AgTech Plant Science

Corteva to Launch Vorceed Enlist Corn Products

Corteva Corn AgTech

Corteva Agriscience, a leading agriculture company, has announced its plan to commercially launch Vorceed Enlist corn products to help farmers better manage their corn rootworm acres while providing the added benefit of controlling late-season emerged broadleaf weed pressures. Vorceed Enlist corn technology will be available to U.S. farmers through the exclusive Corteva Horizon Network in areas of high corn rootworm pressure in the Corn Belt. This new technology will give farmers more flexibility in managing their crops and enable them to achieve better yields with less stress.

Corteva’s corn portfolio includes advanced biotech trait options, best-in-class seed treatments, and elite genetics. The new Corteva Horizon Network will first give select farmers in the United States access to emerging products and technologies across several Corteva seed brands, such as Pioneer seeds, Dairyland Seed, and Brevant seeds. This move builds on the success of the PhytoGen Horizon Network and aims to provide farmers with a competitive advantage in managing their crops. With Vorceed Enlist corn products, farmers can look forward to more efficient and sustainable farming practices that enhance their yields while reducing their environmental impact.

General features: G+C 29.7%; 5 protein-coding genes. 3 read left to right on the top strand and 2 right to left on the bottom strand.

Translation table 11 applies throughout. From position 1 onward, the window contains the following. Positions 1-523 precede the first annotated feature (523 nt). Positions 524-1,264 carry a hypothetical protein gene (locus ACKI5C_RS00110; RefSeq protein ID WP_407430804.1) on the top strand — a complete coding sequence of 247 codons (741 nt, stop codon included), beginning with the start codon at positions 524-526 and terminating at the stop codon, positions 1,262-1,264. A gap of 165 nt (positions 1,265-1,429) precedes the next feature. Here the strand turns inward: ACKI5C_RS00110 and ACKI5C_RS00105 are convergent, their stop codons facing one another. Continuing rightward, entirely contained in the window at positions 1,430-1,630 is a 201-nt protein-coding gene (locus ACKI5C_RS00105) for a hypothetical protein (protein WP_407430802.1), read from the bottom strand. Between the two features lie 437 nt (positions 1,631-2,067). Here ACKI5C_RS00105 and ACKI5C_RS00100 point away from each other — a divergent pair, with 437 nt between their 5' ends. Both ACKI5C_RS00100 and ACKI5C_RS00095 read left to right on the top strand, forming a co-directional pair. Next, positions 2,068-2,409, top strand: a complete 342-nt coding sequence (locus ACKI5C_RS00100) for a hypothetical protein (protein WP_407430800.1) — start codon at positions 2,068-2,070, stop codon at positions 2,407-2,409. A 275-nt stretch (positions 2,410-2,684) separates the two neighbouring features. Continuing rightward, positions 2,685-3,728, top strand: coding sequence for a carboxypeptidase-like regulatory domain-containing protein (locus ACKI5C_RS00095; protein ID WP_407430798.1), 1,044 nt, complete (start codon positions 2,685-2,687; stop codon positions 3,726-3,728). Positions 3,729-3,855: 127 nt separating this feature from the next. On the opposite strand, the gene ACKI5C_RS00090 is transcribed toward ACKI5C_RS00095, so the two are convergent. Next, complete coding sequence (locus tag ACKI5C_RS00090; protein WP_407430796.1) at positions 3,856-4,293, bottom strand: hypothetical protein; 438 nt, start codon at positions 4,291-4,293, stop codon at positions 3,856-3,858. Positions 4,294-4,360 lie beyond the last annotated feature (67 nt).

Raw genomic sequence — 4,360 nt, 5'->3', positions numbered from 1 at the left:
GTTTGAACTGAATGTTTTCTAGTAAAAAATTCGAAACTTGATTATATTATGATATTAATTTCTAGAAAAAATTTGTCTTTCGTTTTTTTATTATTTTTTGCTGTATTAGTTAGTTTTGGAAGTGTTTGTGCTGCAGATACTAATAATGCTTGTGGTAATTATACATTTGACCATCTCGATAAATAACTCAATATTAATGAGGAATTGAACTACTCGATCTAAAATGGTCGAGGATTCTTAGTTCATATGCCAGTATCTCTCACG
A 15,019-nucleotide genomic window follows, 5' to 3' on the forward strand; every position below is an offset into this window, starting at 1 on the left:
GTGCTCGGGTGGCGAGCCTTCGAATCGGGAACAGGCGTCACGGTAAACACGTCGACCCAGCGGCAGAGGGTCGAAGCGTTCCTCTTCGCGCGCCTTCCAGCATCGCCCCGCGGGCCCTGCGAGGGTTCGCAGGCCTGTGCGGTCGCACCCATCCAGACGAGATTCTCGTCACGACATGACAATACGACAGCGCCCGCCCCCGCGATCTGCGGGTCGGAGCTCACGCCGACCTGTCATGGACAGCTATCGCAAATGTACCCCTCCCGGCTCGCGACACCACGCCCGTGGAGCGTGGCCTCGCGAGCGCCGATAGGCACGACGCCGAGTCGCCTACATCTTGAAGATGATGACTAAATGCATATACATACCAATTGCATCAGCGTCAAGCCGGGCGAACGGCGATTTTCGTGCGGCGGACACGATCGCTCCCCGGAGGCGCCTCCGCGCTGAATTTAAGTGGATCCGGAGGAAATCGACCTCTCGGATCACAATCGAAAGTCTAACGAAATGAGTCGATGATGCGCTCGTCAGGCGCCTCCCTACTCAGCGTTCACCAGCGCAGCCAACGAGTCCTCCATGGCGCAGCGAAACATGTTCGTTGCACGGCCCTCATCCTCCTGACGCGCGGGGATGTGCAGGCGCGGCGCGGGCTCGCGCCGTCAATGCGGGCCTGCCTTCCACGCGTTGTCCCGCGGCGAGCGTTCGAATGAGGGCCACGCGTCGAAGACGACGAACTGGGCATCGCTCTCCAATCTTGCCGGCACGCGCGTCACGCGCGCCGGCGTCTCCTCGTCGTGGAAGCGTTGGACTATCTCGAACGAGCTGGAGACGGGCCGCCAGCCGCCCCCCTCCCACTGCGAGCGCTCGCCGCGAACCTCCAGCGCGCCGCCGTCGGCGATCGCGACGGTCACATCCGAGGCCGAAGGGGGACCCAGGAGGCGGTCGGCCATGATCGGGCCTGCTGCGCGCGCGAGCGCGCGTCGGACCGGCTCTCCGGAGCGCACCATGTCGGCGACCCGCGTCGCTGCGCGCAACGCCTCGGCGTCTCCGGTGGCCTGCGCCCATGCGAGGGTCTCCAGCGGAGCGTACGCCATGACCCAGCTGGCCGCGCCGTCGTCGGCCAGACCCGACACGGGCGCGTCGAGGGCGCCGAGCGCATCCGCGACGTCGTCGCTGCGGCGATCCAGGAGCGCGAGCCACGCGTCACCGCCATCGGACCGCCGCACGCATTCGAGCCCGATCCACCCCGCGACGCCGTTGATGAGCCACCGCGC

Genetically Modified Corn Not Approved Everywhere

According to recent reports from the New York Times, the Biden administration plans to take the initial steps toward challenging a ban on shipments of genetically modified corn from the United States to Mexico, which could potentially disrupt millions of dollars of agricultural trade and harm U.S. producers. The Mexican government has planned to phase out the use of genetically modified corn and glyphosate herbicides by 2024, which has raised concerns among senior administration officials. About 90 percent of corn grown in the United States is genetically modified, and Mexico is the second-largest market for U.S. corn after China. The ban could have profound implications for U.S. farmers, and the administration has expressed concerns about it to the Mexican government for over a year.

Photo by charlesdeluvio on Unsplash 

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